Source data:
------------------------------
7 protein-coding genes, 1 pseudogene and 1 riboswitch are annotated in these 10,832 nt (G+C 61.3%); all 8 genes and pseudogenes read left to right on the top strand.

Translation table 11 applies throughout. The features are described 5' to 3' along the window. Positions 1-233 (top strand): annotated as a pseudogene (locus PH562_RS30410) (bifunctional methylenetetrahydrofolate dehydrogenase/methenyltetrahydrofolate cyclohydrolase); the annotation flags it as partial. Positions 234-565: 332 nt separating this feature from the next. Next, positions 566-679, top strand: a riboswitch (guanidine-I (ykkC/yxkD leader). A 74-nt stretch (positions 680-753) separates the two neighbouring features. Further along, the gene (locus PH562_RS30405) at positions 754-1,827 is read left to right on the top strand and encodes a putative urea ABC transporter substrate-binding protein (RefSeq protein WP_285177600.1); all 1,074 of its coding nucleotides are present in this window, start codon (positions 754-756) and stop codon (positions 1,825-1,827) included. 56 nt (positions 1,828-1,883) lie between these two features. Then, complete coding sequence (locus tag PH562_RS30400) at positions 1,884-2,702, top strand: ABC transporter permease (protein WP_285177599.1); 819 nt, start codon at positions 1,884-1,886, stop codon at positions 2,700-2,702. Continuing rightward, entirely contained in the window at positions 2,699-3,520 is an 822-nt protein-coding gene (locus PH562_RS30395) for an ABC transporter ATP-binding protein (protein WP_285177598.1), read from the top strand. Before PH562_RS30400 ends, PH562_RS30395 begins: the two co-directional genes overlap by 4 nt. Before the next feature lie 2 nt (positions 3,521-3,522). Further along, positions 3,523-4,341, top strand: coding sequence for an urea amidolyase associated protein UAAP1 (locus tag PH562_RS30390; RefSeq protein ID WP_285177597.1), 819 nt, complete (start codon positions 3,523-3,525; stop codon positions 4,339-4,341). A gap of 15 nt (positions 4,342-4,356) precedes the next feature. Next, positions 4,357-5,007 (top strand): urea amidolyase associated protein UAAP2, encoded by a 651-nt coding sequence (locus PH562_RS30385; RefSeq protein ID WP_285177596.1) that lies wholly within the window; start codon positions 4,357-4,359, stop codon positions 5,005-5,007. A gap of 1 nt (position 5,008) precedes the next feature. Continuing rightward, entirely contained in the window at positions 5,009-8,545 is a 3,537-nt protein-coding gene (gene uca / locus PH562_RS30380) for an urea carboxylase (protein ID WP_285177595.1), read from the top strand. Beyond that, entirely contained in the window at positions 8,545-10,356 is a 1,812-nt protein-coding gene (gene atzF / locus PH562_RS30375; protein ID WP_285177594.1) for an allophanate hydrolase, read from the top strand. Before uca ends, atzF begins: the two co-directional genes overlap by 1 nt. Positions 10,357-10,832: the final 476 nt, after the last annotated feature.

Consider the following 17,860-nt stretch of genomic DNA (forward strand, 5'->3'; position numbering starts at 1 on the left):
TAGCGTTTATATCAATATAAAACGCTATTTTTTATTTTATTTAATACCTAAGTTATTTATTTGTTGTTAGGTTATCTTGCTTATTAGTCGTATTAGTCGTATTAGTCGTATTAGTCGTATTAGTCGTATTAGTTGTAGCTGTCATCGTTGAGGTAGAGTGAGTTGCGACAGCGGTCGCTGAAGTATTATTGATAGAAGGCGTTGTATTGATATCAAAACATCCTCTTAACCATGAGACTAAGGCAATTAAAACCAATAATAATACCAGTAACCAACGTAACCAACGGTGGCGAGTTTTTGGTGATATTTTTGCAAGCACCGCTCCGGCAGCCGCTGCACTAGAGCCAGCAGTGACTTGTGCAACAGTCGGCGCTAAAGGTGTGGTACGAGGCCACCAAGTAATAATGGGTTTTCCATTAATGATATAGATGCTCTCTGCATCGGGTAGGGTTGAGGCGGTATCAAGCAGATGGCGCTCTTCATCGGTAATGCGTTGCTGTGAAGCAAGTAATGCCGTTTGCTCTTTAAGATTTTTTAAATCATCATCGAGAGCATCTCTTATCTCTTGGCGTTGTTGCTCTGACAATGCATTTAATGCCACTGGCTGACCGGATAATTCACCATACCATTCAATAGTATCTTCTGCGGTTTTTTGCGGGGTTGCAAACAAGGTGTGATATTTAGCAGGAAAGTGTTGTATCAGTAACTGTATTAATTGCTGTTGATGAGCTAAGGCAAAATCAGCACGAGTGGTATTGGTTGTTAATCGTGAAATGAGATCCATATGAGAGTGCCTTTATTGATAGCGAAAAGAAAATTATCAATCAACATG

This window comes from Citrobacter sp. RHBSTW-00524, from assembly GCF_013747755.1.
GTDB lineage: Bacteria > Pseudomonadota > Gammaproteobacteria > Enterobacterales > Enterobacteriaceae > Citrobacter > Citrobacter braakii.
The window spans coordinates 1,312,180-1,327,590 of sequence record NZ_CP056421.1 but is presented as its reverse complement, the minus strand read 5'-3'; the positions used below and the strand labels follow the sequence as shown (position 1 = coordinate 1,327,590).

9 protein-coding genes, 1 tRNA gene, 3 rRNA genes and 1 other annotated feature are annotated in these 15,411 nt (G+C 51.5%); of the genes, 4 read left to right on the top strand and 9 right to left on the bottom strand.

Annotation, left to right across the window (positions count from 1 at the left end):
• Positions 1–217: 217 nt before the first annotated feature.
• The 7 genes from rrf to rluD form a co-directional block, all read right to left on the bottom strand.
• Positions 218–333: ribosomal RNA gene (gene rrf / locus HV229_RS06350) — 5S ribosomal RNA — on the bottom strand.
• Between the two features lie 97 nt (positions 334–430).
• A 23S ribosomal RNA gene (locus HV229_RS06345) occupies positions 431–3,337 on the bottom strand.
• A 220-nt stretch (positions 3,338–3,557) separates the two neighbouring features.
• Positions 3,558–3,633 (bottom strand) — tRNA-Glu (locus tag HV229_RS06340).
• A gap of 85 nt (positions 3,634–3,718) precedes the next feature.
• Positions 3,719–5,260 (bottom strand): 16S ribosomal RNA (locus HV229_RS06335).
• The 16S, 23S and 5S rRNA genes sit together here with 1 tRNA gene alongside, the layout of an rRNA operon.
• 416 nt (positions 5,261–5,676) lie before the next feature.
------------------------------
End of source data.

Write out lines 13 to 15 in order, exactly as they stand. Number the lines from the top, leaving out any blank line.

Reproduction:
• Between the two features lie 97 nt (positions 334–430).
• A 23S ribosomal RNA gene (locus HV229_RS06345) occupies positions 431–3,337 on the bottom strand.
• A 220-nt stretch (positions 3,338–3,557) separates the two neighbouring features.